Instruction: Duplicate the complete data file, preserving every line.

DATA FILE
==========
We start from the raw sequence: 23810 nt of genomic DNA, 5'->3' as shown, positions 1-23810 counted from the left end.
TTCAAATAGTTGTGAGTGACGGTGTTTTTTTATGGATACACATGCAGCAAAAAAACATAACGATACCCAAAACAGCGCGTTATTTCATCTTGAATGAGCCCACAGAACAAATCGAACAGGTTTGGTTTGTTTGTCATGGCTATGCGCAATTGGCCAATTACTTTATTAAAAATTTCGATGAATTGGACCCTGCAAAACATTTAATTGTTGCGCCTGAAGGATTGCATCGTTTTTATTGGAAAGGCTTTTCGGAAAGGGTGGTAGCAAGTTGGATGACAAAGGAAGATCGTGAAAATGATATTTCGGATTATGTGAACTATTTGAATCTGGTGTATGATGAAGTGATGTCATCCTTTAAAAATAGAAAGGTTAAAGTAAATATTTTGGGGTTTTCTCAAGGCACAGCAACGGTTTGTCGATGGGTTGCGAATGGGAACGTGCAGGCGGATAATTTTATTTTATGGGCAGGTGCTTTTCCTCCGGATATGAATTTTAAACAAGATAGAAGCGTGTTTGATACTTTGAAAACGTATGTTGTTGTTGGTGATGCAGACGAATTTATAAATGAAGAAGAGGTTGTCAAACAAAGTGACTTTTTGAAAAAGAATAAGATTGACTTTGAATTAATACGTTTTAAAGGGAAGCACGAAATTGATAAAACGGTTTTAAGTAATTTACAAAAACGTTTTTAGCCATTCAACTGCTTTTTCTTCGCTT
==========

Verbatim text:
We start from the raw sequence: 23810 nt of genomic DNA, 5'->3' as shown, positions 1-23810 counted from the left end.
TTCAAATAGTTGTGAGTGACGGTGTTTTTTTATGGATACACATGCAGCAAAAAAACATAACGATACCCAAAACAGCGCGTTATTTCATCTTGAATGAGCCCACAGAACAAATCGAACAGGTTTGGTTTGTTTGTCATGGCTATGCGCAATTGGCCAATTACTTTATTAAAAATTTCGATGAATTGGACCCTGCAAAACATTTAATTGTTGCGCCTGAAGGATTGCATCGTTTTTATTGGAAAGGCTTTTCGGAAAGGGTGGTAGCAAGTTGGATGACAAAGGAAGATCGTGAAAATGATATTTCGGATTATGTGAACTATTTGAATCTGGTGTATGATGAAGTGATGTCATCCTTTAAAAATAGAAAGGTTAAAGTAAATATTTTGGGGTTTTCTCAAGGCACAGCAACGGTTTGTCGATGGGTTGCGAATGGGAACGTGCAGGCGGATAATTTTATTTTATGGGCAGGTGCTTTTCCTCCGGATATGAATTTTAAACAAGATAGAAGCGTGTTTGATACTTTGAAAACGTATGTTGTTGTTGGTGATGCAGACGAATTTATAAATGAAGAAGAGGTTGTCAAACAAAGTGACTTTTTGAAAAAGAATAAGATTGACTTTGAATTAATACGTTTTAAAGGGAAGCACGAAATTGATAAAACGGTTTTAAGTAATTTACAAAAACGTTTTTAGCCATTCAACTGCTTTTTCTTCGCTT